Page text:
Thermoreflectance Thermal Imaging as thermal characterization technique for microelectronics
Temperature gradient in integrated circuits
Submicrometric-nanometric objects nowadays present in the design of integrated circuits induce singular heat transport phenomena leading to the formation of hot-spots or strong temperature gradients at specific local points, which compromises the suitable operation and reliability of microelectronic systems, and can potentially decrease the lifetime. The typical length of such singularities can reach the micro and submicronic scale. Hence temperature gradient over such systems has to characterized by advanced thermography instruments with high spatial resolution.
Thermoreflectance Thermal Imaging (TTI) is a microscopy technique that provides temperature gradient contrast by analyzing the optical reflectance of the inspected surfaces. Amongst others TTI is employed to:
- 2D thermal mapping.
- Failure analyses and testing of microelectronic devices
- The visualization of high-speed thermal transients
- to study the implementation of innovative materials.
Main characteristics and advantages of the technique are:
- Non-contact character.
- High spatial resolution (micron and submicrometric), limited by the diffraction limit.
- Temporal resolutions ~ 100µs.
- Wide range temperature detection.
How it works?
TTI exploits of the linear effect that the temperature has on the surface reflectivity (Eq. 1).
As illustrated is the figure, when the sample is irradiated the intensity of the reflected beam depends on the local temperature of the irradiated zone. Thus hot spots, as the red square in the figure, increase the intensity of the reflected beam. Therefore, the accurate analysis of the reflected beam at the selected areas provides a thermal map of the device surface.
This mapping technique provides useful information about the power dissipation profile and hot spots related to the design of microelectronics devices. Besides it is also used for the early detection of design, manufacturing or material defects in microelectronics systems.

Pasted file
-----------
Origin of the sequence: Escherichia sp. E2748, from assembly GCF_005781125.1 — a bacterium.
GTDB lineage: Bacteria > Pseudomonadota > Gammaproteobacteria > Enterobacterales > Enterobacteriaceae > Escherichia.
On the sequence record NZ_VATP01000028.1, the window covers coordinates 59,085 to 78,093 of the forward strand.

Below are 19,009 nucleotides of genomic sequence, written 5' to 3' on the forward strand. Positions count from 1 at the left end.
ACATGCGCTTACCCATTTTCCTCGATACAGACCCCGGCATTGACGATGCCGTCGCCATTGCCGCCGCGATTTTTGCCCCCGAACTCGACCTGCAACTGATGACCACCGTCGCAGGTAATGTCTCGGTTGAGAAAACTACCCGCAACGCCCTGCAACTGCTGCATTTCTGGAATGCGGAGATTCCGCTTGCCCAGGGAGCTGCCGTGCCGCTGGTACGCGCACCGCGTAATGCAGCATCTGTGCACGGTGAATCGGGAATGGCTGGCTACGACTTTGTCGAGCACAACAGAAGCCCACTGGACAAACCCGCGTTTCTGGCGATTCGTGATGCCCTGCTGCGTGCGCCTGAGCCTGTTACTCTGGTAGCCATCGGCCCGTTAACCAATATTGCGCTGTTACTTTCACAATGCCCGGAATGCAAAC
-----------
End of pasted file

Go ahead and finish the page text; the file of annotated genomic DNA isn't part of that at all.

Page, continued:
Optical and thermal image of heating resistor
The figure illustrates the compare an optical and a thermal image of a five broad polysilicon resistive stripes (heaters). Thanks to this technique it is possible to obtain the temperature map placed at the right of the image. This image results from an accumulation over 200 heating periods and a total acquisition time of 1 min in practice.
To illustrate the high spatial resolution and the detection of micrometric hot spots the following image also shows the thermal analysis of high power semiconductor laser bars. In this case it is clearly observed a micrometric hot spot at the face of one emitter (x = 225µm). This permitted the early detection of the ongoing mirror degradation, which eventually leads to catastrophic optical mirror damage failure.
Thermal imaging of an emitter laser bar
The spatial and temperature resolutions and sensitivity reached by thermoreflectance techniques are excellent, however the accuracy of the absolute temperature readings is more difficult to evaluate due to the lack of comparable thermal techniques with submicrometric spatial resolution. Therefore, major applications of the technique on the microelectronics field, involves analyzing the relative temperature gradients on the surface devices and similar studies such as thermal mapping applications, thermal transport studies and hot spots analyses.
On the other hand, thanks to the high time resolution, ITT is also used for transient thermal imaging in switching devices or other systems under pulsed operation. This character is normally used to identify buried defects or help to extract the thermal resistance/capacitance network in the device, surrounding regions in the substrate and the package.
Time domain thermoreflectance imaging of a gold heater
The figure show quick heat diffusion in the device metal on short and long time scale thermal imaging of a 100 micron integrated gold heater using pulsed boxcar averaging. The figure also illustrates how the technique is used to study the transitory heat transmission from the sample to other adjacent components.